|Code||Fault Location||Probable Cause|
|P2566|| Turbocharger (TC) boost control position sensor - circuit intermittent |
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|Wiring, poor connection, TC boost control position sensor|
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Table of Contents
- What Does Code P2566 Mean?
- Where is the P2566 sensor located?
- What are the common causes of code P2566?
- What are the symptoms of code P2566?
- Get Help with P2566
What Does Code P2566 Mean?
OBD II fault code P2566 is a generic trouble code that is defined as, “Turbocharger (TC) boost control position sensor – circuit intermittent”, or sometimes as “Turbocharger Boost Control Position Sensor “A” Circuit Intermittent”, and is set when the PCM (Powertrain Control Module) detects an intermittent failure in the control and/or signal circuit(s) of the turbocharger’s boost control valve’s position sensor.
NOTE: The presence of code P2566 indicates an intermittent problem in either the electrical control circuit of the turbocharger boost control position sensor or the position sensor itself and rarely (if ever) involves malfunctions of the turbocharger itself.
In terms of operation, the turbo boost control sensor converts the turbo chargers’ boost pressure into an electrical signal, which signal the PCM uses to calculate appropriate fuel delivery and ignition timing strategies based on the boost pressure being developed. In practice, the PCM uses this signal to “fine-tune” the level of boost pressure that is required by the engine at any given moment. Thus, the function of the turbo boost control sensor is to prevent over boost conditions that can seriously damage the engine, as well as under boost conditions that have serious negative effects on engine power.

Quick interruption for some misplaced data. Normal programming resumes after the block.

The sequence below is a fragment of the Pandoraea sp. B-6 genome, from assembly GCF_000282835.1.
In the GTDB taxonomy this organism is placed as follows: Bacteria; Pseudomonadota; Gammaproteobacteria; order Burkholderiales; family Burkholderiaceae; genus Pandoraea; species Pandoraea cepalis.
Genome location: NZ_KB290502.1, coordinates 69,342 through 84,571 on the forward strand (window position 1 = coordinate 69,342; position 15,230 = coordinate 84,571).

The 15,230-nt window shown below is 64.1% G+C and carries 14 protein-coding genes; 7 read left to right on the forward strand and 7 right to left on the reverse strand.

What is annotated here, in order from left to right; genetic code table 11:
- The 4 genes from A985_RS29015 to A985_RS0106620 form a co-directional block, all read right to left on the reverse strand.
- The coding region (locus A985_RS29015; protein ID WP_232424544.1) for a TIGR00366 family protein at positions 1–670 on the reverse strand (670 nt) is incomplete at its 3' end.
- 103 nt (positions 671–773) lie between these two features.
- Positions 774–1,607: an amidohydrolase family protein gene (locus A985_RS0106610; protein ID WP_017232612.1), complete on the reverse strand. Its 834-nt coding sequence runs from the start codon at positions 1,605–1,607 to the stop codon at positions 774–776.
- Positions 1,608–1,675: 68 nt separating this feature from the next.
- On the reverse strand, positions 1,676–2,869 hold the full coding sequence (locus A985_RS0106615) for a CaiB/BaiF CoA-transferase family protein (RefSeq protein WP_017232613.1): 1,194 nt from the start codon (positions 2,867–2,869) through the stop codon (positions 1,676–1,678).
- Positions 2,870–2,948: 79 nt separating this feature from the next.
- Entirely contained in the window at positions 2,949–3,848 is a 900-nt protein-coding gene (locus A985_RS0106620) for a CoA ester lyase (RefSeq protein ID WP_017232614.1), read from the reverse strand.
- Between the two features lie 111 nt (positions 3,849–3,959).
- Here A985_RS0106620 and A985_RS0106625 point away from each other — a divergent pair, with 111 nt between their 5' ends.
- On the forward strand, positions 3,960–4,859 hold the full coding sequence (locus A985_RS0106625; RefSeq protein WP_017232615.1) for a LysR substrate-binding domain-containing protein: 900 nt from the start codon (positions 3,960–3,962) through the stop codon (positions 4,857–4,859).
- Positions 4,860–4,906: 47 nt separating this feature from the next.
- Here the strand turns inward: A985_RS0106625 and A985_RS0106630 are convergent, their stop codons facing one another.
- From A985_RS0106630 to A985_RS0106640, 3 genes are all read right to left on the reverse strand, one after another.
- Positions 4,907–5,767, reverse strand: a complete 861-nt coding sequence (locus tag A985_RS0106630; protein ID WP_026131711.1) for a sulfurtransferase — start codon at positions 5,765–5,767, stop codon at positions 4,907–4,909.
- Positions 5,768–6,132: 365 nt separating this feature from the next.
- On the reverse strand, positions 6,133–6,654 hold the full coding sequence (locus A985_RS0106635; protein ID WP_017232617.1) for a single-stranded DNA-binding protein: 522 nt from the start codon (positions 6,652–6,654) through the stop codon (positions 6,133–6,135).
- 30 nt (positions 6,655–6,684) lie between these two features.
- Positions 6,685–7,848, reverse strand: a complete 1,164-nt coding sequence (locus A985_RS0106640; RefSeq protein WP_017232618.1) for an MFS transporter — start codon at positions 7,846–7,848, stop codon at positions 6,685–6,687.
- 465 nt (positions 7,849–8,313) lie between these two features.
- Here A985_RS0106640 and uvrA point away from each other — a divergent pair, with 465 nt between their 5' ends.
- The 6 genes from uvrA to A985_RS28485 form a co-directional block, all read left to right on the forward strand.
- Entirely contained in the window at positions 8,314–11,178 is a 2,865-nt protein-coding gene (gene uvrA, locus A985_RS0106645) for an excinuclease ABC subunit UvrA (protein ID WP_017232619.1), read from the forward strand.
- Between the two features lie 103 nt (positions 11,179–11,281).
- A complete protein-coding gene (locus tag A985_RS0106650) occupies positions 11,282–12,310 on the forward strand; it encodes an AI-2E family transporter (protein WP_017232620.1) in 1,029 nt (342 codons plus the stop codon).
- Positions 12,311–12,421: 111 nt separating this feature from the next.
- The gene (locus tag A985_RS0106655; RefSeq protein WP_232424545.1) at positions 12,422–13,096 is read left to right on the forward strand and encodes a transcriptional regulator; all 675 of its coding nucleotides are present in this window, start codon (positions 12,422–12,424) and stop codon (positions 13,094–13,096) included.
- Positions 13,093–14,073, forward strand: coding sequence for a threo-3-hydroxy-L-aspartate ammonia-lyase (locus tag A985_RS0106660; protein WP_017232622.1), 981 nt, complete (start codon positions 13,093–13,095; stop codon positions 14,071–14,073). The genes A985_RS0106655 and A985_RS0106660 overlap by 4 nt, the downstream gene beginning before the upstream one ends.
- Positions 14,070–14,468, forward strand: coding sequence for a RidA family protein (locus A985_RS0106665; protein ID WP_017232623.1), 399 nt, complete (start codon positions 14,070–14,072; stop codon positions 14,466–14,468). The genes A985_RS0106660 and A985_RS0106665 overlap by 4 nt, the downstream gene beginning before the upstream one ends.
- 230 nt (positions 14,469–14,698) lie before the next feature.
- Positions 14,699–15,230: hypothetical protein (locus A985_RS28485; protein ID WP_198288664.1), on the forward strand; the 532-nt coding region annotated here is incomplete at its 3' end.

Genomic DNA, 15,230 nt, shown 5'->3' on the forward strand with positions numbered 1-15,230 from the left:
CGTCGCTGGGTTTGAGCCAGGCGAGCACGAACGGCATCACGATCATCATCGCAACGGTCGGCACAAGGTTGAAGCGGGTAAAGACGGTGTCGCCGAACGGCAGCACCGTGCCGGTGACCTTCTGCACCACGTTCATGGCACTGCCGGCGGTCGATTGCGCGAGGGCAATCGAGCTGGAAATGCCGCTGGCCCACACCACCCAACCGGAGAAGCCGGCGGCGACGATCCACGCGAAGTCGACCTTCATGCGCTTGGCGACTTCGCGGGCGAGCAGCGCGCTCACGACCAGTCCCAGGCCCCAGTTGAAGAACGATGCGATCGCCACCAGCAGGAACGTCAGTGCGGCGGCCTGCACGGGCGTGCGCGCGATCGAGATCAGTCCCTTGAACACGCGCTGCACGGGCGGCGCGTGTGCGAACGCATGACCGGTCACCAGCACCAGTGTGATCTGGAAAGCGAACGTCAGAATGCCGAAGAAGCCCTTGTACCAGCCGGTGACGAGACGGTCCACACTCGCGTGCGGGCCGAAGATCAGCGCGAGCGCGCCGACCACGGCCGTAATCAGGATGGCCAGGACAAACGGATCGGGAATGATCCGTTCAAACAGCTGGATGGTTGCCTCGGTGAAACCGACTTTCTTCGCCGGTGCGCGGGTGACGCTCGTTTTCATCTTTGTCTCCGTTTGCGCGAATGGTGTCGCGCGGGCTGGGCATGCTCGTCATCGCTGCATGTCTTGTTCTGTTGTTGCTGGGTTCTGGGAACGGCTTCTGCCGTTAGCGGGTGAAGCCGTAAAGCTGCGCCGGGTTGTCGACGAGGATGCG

Note that the operation of the turbocharger is independent of the turbo boost control sensor. If the turbocharger is in a good condition and operating as designed, a fully functional turbo boost control sensor will merely convert the boost pressure being developed into an electrical signal to alert the PCM that the maximum allowable boost pressure had been reached, or that insufficient boost pressure is being developed.
In the former case, the PCM will open a dumping mechanism to reduce the turbo chargers’ rotational speed to reduce boost, or if the boost pressure is insufficient to suit current operating conditions, close the mechanism to increase the turbo chargers’ rotational speed, thereby increasing boost pressure.
However, for the boost control system to work as intended the PCM has to “know” whether (or not, as the case may be), the mechanism that controls the actual boost pressure is functional. This mechanism goes by many names, including “wastegate”, “dump valve”, and others, but in all cases, this mechanism is fitted with a position sensor whose function is to relay the position of the mechanism to the PCM.
Regardless of whether the dumping mechanism is operated by the engine vacuum or by an electrical actuator, the position sensor will indicate (to the PCM) if the dumping mechanism is in the open or closed position. However, it should be noted that on variable geometry turbochargers, the position sensor will indicate the position of the variable vanes on the rotating assembly.